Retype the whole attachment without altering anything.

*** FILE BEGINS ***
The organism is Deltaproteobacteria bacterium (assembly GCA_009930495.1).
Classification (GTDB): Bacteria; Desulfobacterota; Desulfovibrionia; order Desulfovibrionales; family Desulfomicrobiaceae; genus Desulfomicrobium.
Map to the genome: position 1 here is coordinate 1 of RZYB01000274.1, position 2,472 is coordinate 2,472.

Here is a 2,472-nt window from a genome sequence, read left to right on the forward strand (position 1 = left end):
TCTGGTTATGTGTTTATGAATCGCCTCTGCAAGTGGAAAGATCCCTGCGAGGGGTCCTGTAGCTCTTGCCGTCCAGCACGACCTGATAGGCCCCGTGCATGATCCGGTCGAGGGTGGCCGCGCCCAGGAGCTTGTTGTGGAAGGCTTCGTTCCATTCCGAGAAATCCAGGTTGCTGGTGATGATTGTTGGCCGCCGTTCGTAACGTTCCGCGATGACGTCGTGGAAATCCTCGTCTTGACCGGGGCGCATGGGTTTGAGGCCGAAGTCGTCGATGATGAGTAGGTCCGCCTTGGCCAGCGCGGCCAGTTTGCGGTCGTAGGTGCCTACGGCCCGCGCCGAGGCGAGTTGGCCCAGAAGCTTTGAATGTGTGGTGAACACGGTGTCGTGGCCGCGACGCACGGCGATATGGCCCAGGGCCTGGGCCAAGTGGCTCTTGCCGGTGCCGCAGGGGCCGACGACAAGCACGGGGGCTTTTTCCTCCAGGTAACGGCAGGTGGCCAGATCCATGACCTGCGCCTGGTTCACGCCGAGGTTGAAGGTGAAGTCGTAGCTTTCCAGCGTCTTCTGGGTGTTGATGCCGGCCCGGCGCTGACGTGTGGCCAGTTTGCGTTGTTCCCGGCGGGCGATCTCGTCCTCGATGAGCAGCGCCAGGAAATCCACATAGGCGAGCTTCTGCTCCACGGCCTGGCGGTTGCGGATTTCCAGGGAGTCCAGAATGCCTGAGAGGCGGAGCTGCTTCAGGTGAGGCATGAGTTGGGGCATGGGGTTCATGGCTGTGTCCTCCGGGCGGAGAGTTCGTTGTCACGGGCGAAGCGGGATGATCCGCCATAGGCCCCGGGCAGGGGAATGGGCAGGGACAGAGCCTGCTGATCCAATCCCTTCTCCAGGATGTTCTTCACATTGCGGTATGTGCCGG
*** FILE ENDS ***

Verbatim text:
The organism is Deltaproteobacteria bacterium (assembly GCA_009930495.1).
Classification (GTDB): Bacteria; Desulfobacterota; Desulfovibrionia; order Desulfovibrionales; family Desulfomicrobiaceae; genus Desulfomicrobium.
Map to the genome: position 1 here is coordinate 1 of RZYB01000274.1, position 2,472 is coordinate 2,472.

Here is a 2,472-nt window from a genome sequence, read left to right on the forward strand (position 1 = left end):
TCTGGTTATGTGTTTATGAATCGCCTCTGCAAGTGGAAAGATCCCTGCGAGGGGTCCTGTAGCTCTTGCCGTCCAGCACGACCTGATAGGCCCCGTGCATGATCCGGTCGAGGGTGGCCGCGCCCAGGAGCTTGTTGTGGAAGGCTTCGTTCCATTCCGAGAAATCCAGGTTGCTGGTGATGATTGTTGGCCGCCGTTCGTAACGTTCCGCGATGACGTCGTGGAAATCCTCGTCTTGACCGGGGCGCATGGGTTTGAGGCCGAAGTCGTCGATGATGAGTAGGTCCGCCTTGGCCAGCGCGGCCAGTTTGCGGTCGTAGGTGCCTACGGCCCGCGCCGAGGCGAGTTGGCCCAGAAGCTTTGAATGTGTGGTGAACACGGTGTCGTGGCCGCGACGCACGGCGATATGGCCCAGGGCCTGGGCCAAGTGGCTCTTGCCGGTGCCGCAGGGGCCGACGACAAGCACGGGGGCTTTTTCCTCCAGGTAACGGCAGGTGGCCAGATCCATGACCTGCGCCTGGTTCACGCCGAGGTTGAAGGTGAAGTCGTAGCTTTCCAGCGTCTTCTGGGTGTTGATGCCGGCCCGGCGCTGACGTGTGGCCAGTTTGCGTTGTTCCCGGCGGGCGATCTCGTCCTCGATGAGCAGCGCCAGGAAATCCACATAGGCGAGCTTCTGCTCCACGGCCTGGCGGTTGCGGATTTCCAGGGAGTCCAGAATGCCTGAGAGGCGGAGCTGCTTCAGGTGAGGCATGAGTTGGGGCATGGGGTTCATGGCTGTGTCCTCCGGGCGGAGAGTTCGTTGTCACGGGCGAAGCGGGATGATCCGCCATAGGCCCCGGGCAGGGGAATGGGCAGGGACAGAGCCTGCTGATCCAATCCCTTCTCCAGGATGTTCTTCACATTGCGGTATGTGCCGG